Mission statement:

Armed and Safe is a gun rights advocacy blog, with the mission of debunking the "logic" of the enemies of the Constitutionally guaranteed, fundamental human right of the individual to keep and bear arms.

I can be reached at 45superman@gmail.com.You can follow me on Twitter at http://twitter.com/45superman.

Thursday, October 05, 2006

What a gun ban would "accomplish"

There are more than a few advocates of a complete ban on handguns (with or without a concurrent ban on semi-automatic long guns). Some of the proposals to ban handguns would "only" affect semi-autos, leaving revolvers alone. In other words, the details of these proposals vary, but they all sure the common goal of an outright prohibition on private ownership of a broad variety of firearms.

In discussing the "merits" and drawbacks of such proposals, I won't even touch on the most damnning problem--that they would grossly violate a Constitutionally guaranteed fundamental right. That's an issue for another discussion. Instead, the goal here is to look at the practical effects of implementing such a ban (for the sake of this discussion, call it a ban on all handguns--but the details of this hypothetical ban's features are not really important).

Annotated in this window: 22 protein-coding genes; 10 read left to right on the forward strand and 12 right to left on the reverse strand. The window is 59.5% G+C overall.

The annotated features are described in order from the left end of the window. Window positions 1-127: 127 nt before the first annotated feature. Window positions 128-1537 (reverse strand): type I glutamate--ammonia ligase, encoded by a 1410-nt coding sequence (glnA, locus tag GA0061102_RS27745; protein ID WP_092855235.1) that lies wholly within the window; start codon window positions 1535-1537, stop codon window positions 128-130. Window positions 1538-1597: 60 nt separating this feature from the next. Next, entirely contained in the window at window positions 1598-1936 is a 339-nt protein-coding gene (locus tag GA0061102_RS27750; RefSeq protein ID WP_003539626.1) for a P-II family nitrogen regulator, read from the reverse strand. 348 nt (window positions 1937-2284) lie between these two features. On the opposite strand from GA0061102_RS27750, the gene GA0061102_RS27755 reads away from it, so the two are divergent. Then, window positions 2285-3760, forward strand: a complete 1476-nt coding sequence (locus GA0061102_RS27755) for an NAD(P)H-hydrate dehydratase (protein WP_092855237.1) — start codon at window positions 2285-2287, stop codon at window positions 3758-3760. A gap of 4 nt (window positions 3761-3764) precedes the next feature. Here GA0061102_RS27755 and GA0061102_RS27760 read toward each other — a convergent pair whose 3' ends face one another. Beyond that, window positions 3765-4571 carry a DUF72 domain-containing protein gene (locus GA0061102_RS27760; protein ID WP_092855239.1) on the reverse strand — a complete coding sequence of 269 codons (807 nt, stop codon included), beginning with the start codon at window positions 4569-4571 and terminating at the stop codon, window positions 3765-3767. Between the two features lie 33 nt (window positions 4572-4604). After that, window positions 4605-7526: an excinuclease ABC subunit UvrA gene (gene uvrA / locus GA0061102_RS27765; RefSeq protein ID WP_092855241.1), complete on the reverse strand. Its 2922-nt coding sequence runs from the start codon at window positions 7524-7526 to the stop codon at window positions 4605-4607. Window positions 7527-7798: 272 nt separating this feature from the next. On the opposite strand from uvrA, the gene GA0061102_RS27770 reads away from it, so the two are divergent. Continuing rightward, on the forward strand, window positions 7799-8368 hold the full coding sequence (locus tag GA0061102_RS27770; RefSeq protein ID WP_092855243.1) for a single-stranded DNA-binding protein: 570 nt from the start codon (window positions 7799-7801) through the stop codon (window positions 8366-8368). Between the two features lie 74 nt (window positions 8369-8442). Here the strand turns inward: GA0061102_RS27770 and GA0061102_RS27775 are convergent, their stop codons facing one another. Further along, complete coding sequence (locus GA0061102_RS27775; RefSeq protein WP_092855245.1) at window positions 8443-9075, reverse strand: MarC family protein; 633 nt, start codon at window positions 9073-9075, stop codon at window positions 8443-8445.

I will also ignore the tremendous difficulty ("impossibility" is probably a more accurate word for it) of rounding up the (very approximately) 80 to 90 million handguns already in the U.S., and the gross injustice of forcing people to surrender possessions that were completely legal when they were bought (maybe that difficulty could be addressed with a massive, mandatory "gun buy back," costing billions of dollars). We're pretending that even all the illegally owned handguns, owned by people who, by definition, are criminals (and thus extremely unlikely to be very cooperative about surrendering their guns), are collected. In short, let us assume that not a single handgun exists in private possession, legally or illegally.

How long do you suppose this "happy" (for the gun fearing crowd) state of affairs would last? Probably about as long as Ted Kennedy's average period of uninterrupted sobriety (not very bloody long, in other words). This can be easily seen by looking at the vast quantities of illicit drugs smuggled into this country every day. The smugglers would be more than happy to expand their business (and thus their profits). They already have the infrastructure--the criminal distribution channels, set up. Even better, they already have a customer base established, as drug dealers are always going to want firepower to defend their turf from rivals.

So, what have we done? We have created a brand new black market, with all the problems associated with black markets. We have added greatly to the wealth and power of smugglers. We have moved commerce in handguns from the tightly regulated legal market to the entirely unregulated illegal market. Finally, we have made certain that the only handguns on the streets are owned by criminals, the very people whose possession of firearms poses a threat--"If guns are outlawed, only outlaws will have guns," has become a cliche, but that makes it no less accurate.

Great. Well done. For our next act, maybe we could combat global warming--by inducing nuclear winter.